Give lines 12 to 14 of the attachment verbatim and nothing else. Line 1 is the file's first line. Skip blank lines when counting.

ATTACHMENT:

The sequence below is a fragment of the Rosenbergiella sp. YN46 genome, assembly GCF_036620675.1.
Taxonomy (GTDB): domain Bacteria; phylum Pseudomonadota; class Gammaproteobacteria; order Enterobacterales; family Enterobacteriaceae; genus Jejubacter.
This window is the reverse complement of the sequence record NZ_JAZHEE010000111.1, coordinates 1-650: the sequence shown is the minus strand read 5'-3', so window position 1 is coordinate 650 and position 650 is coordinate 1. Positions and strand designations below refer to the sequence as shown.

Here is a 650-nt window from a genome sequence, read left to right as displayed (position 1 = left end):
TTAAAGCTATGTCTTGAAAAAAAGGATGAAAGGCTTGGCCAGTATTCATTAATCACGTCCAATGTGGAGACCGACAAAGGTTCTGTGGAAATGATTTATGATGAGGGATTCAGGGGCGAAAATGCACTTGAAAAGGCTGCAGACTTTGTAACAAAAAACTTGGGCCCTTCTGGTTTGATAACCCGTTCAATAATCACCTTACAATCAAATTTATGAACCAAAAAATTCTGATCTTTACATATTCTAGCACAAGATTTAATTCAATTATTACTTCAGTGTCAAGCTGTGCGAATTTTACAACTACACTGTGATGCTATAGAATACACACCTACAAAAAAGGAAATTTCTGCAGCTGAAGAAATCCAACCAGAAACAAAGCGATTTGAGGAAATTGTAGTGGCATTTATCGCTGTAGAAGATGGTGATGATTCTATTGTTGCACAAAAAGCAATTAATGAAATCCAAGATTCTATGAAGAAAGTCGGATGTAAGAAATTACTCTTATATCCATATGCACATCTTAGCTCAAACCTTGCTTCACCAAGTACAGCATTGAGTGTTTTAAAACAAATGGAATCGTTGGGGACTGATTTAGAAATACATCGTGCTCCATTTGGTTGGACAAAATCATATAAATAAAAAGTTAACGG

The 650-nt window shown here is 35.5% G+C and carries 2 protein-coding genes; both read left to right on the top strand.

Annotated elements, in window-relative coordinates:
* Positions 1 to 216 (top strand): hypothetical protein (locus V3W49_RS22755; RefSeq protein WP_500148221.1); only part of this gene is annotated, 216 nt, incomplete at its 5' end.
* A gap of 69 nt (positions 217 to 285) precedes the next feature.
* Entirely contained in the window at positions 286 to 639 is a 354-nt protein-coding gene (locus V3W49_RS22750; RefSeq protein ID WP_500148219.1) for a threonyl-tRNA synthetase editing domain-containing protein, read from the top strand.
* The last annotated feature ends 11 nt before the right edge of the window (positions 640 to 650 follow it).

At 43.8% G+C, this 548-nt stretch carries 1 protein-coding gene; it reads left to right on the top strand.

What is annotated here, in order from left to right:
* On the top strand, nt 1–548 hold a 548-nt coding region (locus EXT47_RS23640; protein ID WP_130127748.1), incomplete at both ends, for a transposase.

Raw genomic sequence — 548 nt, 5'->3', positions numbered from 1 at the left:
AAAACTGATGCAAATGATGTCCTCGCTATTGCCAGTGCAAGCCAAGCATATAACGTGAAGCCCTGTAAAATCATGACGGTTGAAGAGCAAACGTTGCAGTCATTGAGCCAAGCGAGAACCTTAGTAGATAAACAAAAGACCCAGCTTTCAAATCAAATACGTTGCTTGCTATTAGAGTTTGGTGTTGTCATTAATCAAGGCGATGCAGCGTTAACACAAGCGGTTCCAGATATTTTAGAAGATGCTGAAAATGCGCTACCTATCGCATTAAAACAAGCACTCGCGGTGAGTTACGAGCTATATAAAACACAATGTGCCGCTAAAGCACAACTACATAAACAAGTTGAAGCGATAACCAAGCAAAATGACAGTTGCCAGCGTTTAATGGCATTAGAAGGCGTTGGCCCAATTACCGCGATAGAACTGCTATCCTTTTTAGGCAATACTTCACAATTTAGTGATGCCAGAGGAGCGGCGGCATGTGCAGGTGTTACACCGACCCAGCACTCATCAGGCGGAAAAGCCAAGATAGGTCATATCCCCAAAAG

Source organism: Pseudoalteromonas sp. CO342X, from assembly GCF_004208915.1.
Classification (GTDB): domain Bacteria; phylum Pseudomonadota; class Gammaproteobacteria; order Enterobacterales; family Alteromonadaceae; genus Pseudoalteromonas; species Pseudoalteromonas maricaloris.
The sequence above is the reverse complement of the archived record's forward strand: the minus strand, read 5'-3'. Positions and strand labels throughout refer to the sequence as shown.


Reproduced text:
At 43.8% G+C, this 548-nt stretch carries 1 protein-coding gene; it reads left to right on the top strand.

What is annotated here, in order from left to right:
* On the top strand, nt 1–548 hold a 548-nt coding region (locus EXT47_RS23640; protein ID WP_130127748.1), incomplete at both ends, for a transposase.